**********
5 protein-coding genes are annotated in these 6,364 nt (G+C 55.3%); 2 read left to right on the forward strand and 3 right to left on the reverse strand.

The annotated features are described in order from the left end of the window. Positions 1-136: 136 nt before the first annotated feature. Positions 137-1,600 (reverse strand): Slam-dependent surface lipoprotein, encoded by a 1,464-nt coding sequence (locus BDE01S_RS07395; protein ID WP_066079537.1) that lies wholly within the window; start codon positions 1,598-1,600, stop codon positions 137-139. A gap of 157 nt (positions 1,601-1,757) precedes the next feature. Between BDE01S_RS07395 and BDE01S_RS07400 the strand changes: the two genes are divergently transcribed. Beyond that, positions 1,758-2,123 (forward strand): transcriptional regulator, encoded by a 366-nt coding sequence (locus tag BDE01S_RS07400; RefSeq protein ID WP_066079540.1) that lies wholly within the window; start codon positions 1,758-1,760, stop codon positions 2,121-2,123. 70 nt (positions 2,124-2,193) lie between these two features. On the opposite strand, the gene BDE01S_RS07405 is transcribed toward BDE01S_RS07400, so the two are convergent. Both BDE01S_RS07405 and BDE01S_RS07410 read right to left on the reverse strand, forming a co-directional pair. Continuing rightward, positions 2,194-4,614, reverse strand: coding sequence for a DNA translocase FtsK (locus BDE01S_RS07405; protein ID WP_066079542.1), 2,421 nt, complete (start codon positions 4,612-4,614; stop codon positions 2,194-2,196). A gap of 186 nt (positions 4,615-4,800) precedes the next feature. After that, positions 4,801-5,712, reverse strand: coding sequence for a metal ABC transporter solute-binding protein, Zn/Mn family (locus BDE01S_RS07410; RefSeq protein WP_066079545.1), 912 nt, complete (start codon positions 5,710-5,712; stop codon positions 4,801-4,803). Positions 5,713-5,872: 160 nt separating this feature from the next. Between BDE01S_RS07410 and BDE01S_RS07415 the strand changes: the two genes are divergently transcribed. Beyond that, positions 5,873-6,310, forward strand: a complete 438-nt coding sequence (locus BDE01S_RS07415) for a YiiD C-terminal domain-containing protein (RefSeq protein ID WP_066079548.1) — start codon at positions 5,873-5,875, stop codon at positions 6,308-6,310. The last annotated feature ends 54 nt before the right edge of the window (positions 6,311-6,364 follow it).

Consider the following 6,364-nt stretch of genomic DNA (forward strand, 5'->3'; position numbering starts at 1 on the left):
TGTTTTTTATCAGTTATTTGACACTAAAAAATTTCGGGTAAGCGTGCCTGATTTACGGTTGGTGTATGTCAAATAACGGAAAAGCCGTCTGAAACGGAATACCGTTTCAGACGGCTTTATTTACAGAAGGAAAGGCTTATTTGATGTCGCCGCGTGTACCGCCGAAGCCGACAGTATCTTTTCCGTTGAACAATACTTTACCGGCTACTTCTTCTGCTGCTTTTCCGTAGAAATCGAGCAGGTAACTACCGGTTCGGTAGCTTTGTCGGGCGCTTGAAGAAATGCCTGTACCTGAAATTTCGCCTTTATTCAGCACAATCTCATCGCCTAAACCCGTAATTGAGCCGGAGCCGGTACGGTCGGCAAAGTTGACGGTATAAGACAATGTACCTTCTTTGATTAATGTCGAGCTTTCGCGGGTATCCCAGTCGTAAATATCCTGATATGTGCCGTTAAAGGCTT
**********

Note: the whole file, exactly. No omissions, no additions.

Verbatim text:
5 protein-coding genes are annotated in these 6,364 nt (G+C 55.3%); 2 read left to right on the forward strand and 3 right to left on the reverse strand.

The annotated features are described in order from the left end of the window. Positions 1-136: 136 nt before the first annotated feature. Positions 137-1,600 (reverse strand): Slam-dependent surface lipoprotein, encoded by a 1,464-nt coding sequence (locus BDE01S_RS07395; protein ID WP_066079537.1) that lies wholly within the window; start codon positions 1,598-1,600, stop codon positions 137-139. A gap of 157 nt (positions 1,601-1,757) precedes the next feature. Between BDE01S_RS07395 and BDE01S_RS07400 the strand changes: the two genes are divergently transcribed. Beyond that, positions 1,758-2,123 (forward strand): transcriptional regulator, encoded by a 366-nt coding sequence (locus tag BDE01S_RS07400; RefSeq protein ID WP_066079540.1) that lies wholly within the window; start codon positions 1,758-1,760, stop codon positions 2,121-2,123. 70 nt (positions 2,124-2,193) lie between these two features. On the opposite strand, the gene BDE01S_RS07405 is transcribed toward BDE01S_RS07400, so the two are convergent. Both BDE01S_RS07405 and BDE01S_RS07410 read right to left on the reverse strand, forming a co-directional pair. Continuing rightward, positions 2,194-4,614, reverse strand: coding sequence for a DNA translocase FtsK (locus BDE01S_RS07405; protein ID WP_066079542.1), 2,421 nt, complete (start codon positions 4,612-4,614; stop codon positions 2,194-2,196). A gap of 186 nt (positions 4,615-4,800) precedes the next feature. After that, positions 4,801-5,712, reverse strand: coding sequence for a metal ABC transporter solute-binding protein, Zn/Mn family (locus BDE01S_RS07410; RefSeq protein WP_066079545.1), 912 nt, complete (start codon positions 5,710-5,712; stop codon positions 4,801-4,803). Positions 5,713-5,872: 160 nt separating this feature from the next. Between BDE01S_RS07410 and BDE01S_RS07415 the strand changes: the two genes are divergently transcribed. Beyond that, positions 5,873-6,310, forward strand: a complete 438-nt coding sequence (locus BDE01S_RS07415) for a YiiD C-terminal domain-containing protein (RefSeq protein ID WP_066079548.1) — start codon at positions 5,873-5,875, stop codon at positions 6,308-6,310. The last annotated feature ends 54 nt before the right edge of the window (positions 6,311-6,364 follow it).

Consider the following 6,364-nt stretch of genomic DNA (forward strand, 5'->3'; position numbering starts at 1 on the left):
TGTTTTTTATCAGTTATTTGACACTAAAAAATTTCGGGTAAGCGTGCCTGATTTACGGTTGGTGTATGTCAAATAACGGAAAAGCCGTCTGAAACGGAATACCGTTTCAGACGGCTTTATTTACAGAAGGAAAGGCTTATTTGATGTCGCCGCGTGTACCGCCGAAGCCGACAGTATCTTTTCCGTTGAACAATACTTTACCGGCTACTTCTTCTGCTGCTTTTCCGTAGAAATCGAGCAGGTAACTACCGGTTCGGTAGCTTTGTCGGGCGCTTGAAGAAATGCCTGTACCTGAAATTTCGCCTTTATTCAGCACAATCTCATCGCCTAAACCCGTAATTGAGCCGGAGCCGGTACGGTCGGCAAAGTTGACGGTATAAGACAATGTACCTTCTTTGATTAATGTCGAGCTTTCGCGGGTATCCCAGTCGTAAATATCCTGATATGTGCCGTTAAAGGCTT